New kinds of interactive interfaces are also needed to help stakeholders access models, be it to make sense of simulation results (e.g. through monetization of values or other forms of impact representation), to shape assumptions and inputs in model development and scenario building, and to actively negotiate around inevitable conflicts and tradeoffs. The role of stakeholders should be much more expansive than a passive from experts, and rather is a co-creator of models, knowledge and solutions.
Where I sit in post-covid America, with atavistic desires for simpler times that never existed looming large in politics, broadening the base for model participation seems more important than ever. It’s just a bit daunting to compare the long time constant on learning with the short fuse on some of the big problems we hope these grand challenges will solve.
In a breakout in the student colloquium at ISDC 2022, we discussed the difficulty of getting a paper accepted into the conference, where the content was substantially a discrete event or agent simulation. Readers may know that I’m not automatically a fan of discrete models. Discrete time stinks. However, I think “discreteness” itself is not the enemy – it’s just that the way people approach some discrete models is bad, and continuous is often a good way to start.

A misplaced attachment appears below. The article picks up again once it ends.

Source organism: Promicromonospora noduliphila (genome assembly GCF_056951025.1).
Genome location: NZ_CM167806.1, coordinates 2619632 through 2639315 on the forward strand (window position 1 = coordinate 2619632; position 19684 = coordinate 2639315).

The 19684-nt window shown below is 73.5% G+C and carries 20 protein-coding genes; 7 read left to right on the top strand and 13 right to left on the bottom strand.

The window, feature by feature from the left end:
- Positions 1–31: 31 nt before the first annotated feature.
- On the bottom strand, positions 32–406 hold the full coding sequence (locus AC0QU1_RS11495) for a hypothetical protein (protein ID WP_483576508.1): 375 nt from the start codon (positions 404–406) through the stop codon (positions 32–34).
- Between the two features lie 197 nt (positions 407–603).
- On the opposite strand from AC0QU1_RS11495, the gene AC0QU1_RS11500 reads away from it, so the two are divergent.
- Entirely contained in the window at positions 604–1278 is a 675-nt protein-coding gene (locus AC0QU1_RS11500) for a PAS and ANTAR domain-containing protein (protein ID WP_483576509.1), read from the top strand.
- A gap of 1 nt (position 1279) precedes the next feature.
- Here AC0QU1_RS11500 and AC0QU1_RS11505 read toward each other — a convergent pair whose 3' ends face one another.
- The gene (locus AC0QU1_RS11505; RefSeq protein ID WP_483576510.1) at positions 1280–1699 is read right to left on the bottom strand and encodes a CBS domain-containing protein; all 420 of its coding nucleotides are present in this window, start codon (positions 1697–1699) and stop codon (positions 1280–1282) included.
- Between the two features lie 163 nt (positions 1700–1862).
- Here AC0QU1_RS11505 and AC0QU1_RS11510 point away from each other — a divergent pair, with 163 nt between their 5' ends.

On the flip side, there are certainly cases in which it’s sensible to start with a more granular, detailed model. In fact there are cases in which nonlinearity makes correct aggregation impossible in principle. This may not require going all the way to a discrete, agent model, but I think there’s a compelling case for the existence of systems in which the only good model is not a classic continuous time, aggregate, continuous value model. In between, there are also cases in which it may be practical to aggregate, but you don’t know how to do it a priori. In such cases, it’s useful to compare aggregate models with underlying detailed models to see what the aggregation rules should be, and to know where they break down.
I guess this is a long way of saying that I favor a “big tent” interpretation of System Dynamics. We should be considering models broadly, with the goal of understanding complex systems irrespective of methodological limits. We should go where operational thinking takes us, even if it’s not continuous.